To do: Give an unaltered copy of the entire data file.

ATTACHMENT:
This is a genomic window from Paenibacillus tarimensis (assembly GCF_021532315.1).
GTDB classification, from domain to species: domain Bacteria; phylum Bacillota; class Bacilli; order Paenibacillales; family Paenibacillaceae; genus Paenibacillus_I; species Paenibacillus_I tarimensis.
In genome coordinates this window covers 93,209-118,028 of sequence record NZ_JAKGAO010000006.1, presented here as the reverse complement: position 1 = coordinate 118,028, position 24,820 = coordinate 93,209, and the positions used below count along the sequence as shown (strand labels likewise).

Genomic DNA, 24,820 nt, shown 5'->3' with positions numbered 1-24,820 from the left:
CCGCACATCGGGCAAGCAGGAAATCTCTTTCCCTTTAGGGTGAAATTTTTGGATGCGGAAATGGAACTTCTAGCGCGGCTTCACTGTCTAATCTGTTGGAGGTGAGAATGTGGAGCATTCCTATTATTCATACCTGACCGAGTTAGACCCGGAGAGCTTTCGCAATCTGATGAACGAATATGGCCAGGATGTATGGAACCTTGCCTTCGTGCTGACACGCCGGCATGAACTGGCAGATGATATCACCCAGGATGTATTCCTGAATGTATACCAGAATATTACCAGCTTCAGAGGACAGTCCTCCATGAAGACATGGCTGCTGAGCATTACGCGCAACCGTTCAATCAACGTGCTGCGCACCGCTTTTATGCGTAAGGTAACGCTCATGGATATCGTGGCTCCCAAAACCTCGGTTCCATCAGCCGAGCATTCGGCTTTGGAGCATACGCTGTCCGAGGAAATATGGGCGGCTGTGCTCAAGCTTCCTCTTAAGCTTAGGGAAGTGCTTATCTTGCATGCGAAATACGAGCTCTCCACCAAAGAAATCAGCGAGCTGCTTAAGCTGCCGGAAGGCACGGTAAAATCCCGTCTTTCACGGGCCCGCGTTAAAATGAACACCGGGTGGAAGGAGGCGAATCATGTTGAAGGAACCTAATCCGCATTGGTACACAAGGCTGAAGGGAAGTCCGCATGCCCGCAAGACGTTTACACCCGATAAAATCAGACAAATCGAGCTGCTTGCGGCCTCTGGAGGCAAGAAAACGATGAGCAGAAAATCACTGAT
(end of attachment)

This is a genomic window from Paenibacillus tarimensis (assembly GCF_021532315.1).
GTDB classification, from domain to species: domain Bacteria; phylum Bacillota; class Bacilli; order Paenibacillales; family Paenibacillaceae; genus Paenibacillus_I; species Paenibacillus_I tarimensis.
In genome coordinates this window covers 93,209-118,028 of sequence record NZ_JAKGAO010000006.1, presented here as the reverse complement: position 1 = coordinate 118,028, position 24,820 = coordinate 93,209, and the positions used below count along the sequence as shown (strand labels likewise).

Genomic DNA, 24,820 nt, shown 5'->3' with positions numbered 1-24,820 from the left:
CCGCACATCGGGCAAGCAGGAAATCTCTTTCCCTTTAGGGTGAAATTTTTGGATGCGGAAATGGAACTTCTAGCGCGGCTTCACTGTCTAATCTGTTGGAGGTGAGAATGTGGAGCATTCCTATTATTCATACCTGACCGAGTTAGACCCGGAGAGCTTTCGCAATCTGATGAACGAATATGGCCAGGATGTATGGAACCTTGCCTTCGTGCTGACACGCCGGCATGAACTGGCAGATGATATCACCCAGGATGTATTCCTGAATGTATACCAGAATATTACCAGCTTCAGAGGACAGTCCTCCATGAAGACATGGCTGCTGAGCATTACGCGCAACCGTTCAATCAACGTGCTGCGCACCGCTTTTATGCGTAAGGTAACGCTCATGGATATCGTGGCTCCCAAAACCTCGGTTCCATCAGCCGAGCATTCGGCTTTGGAGCATACGCTGTCCGAGGAAATATGGGCGGCTGTGCTCAAGCTTCCTCTTAAGCTTAGGGAAGTGCTTATCTTGCATGCGAAATACGAGCTCTCCACCAAAGAAATCAGCGAGCTGCTTAAGCTGCCGGAAGGCACGGTAAAATCCCGTCTTTCACGGGCCCGCGTTAAAATGAACACCGGGTGGAAGGAGGCGAATCATGTTGAAGGAACCTAATCCGCATTGGTACACAAGGCTGAAGGGAAGTCCGCATGCCCGCAAGACGTTTACACCCGATAAAATCAGACAAATCGAGCTGCTTGCGGCCTCTGGAGGCAAGAAAACGATGAGCAGAAAATCACTGAT